In the absence of such an agreement, tribunals have wide discretion and may grant interest based on their subjective view of what is necessary to achieve full compensation, based on the law that is applicable to the dispute, or even, at times, on the basis of the law of the seat of arbitration. A significant number of arbitrators have decided that they may determine a “commercially reasonable” interest rate.
Many laws, such as Swiss law, allow a claim for actual loss in excess of the permissible statutory rate. Under German law, a claimant can also attempt to prove its actual losses on the basis of its deprivation of the use of capital. On the other hand, some laws, such as Egyptian law, permit a claim for actual damages in excess of statutory interest only if the debtor has acted in bad faith.
Many arbitral awards provide for interest rates that are expressed in floating commercial borrowing benchmarks, i.e., a commonly used commercial rate. Common benchmarks are LIBOR, EURIBOR, EONIA and US Prime. These benchmarks will vary over the relevant period and may be added to by a spread (for example, a LIBOR rate could be added to by 50 basis points, i.e., LIBOR + 0.5%).
Commercial benchmarks have different maturity dates. For instance, a six-month LIBOR rate reflects the interest rate that a bank incurs for a six-month loan. In this case, the assumption is that the lending bank is authorized, after six months, to lend that money, with accrued interest, to another borrower. When the maturity rate is annualized, the lending bank would only be free to use the money after twelve months. When applying compound interest, the shorter the period, the faster the interest awarded will grow. That is why annual compound interest reflects a more “conservative” approach, which is often referenced in arbitral decisions. For example, in Unglaube v. Costa Rica ICSID Case No. ARB/08/1, the tribunal applied the 5-year Treasury Rate of the United States. The tribunal considered that the interest rate should be conservative, which conserves the value of the valuation determined by the tribunal and assumes a medium-term investment involving low risk.
A conservative approach may be expressed in “risk-free” rates, which represent the cost of a loan to some governments (i.e., the yields of bonds issued by some governments are used to measure the “risk-free” interest rate in a particular country). These rates are publicly available and are, in theory, established according to market conditions of each country (for example, the Effective Federal Fund Rate in the United States). These rates also have different maturities and, consequently, different yields, so arbitrators need to specify which maturity they are referencing. For instance, in the United States, government securities whose maturity is less than one year are referred as treasury bills (“T-bills”), whereas government securities with maturities of more than one year are known as treasury bonds or notes.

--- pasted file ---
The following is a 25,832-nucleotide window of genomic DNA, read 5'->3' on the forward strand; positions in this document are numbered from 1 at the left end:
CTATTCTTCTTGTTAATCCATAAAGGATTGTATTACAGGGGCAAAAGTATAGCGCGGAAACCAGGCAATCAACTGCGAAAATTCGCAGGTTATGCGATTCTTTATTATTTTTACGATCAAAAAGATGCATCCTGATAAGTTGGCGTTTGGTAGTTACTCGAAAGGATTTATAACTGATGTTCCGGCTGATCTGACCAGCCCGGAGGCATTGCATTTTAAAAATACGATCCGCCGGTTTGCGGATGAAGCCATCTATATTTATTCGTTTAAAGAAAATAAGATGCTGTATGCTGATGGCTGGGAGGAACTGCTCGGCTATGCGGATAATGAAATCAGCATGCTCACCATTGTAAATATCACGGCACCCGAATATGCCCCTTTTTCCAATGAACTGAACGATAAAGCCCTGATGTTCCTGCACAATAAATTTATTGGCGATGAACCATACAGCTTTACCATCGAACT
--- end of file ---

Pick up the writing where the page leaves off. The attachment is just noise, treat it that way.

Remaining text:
In some instances, tribunals may apply fixed rates, instead of floating market rates, on the basis of what they deem reasonable and fair to compensate claimant. In the context of investment arbitration, fixed rates have been used based on the risks related to investing in a particular State. For instance, in Alpha Projektholding v Ukraine ICSID Case No. ARB/07/16, interest was awarded at 9.1%, compounded annually over five years. According to the arbitral tribunal, “this rate better reflects the opportunity cost associated with Claimant’s losses, adjusted for the risks of investing in Ukraine”. Thus, the fixed rate may be deliberately higher so as to reflect the uncertainty that a claimant would have borne with a risky investment.
Finally, different currencies naturally have different rates of interest. Ideally, the rate used will be in line with the currency of the arbitral award. One arbitral tribunal observed that it is “fundamentally wrong in principle, to apply any interest rate derived from one currency to a quite different currency”.
 Tenaris S.A. and Talta – Trading e Marketing Sociedade Unipessoal Lda. v. Bolivarian Republic of Venezuela ICSID Case No. ARB/11/26, Award dated 29 January 2016, para. 594.
 Marvin Roy Feldman v. United Mexican States, ICSID Case No. ARB(AF)/99/1, Award dated 16 December 2002, para. 205.
 ADC Affiliate Limited and ADC & ADMC Management Limited v. The Republic of Hungary, ICSID Case No. ARB/03/16, Award of the Tribunal dated 2 October 2006, para. 520.
 SGS Société Générale de Surveillance S.A. v. The Republic of Paraguay, ICSID Case No. ARB/07/29, Award dated 6 February 2012, para. 186.
 Marion Unglaube v. Republic of Costa Rica, ICSID Case No. ARB/08/1, Award dated 16 May 2012, paras. 319, 324.
 Alpha Projektholding GmbH v. Ukraine, ICSID Case No. ARB/07/16, Award dated 8 November 2008, para. 514.
 Gemplus SA & Ors v United Mexican States & Talsud SA v United Mexican States, ICSID Case No. ARB(AF)/04/3, Award dated 16 June 2010, para. 16-32.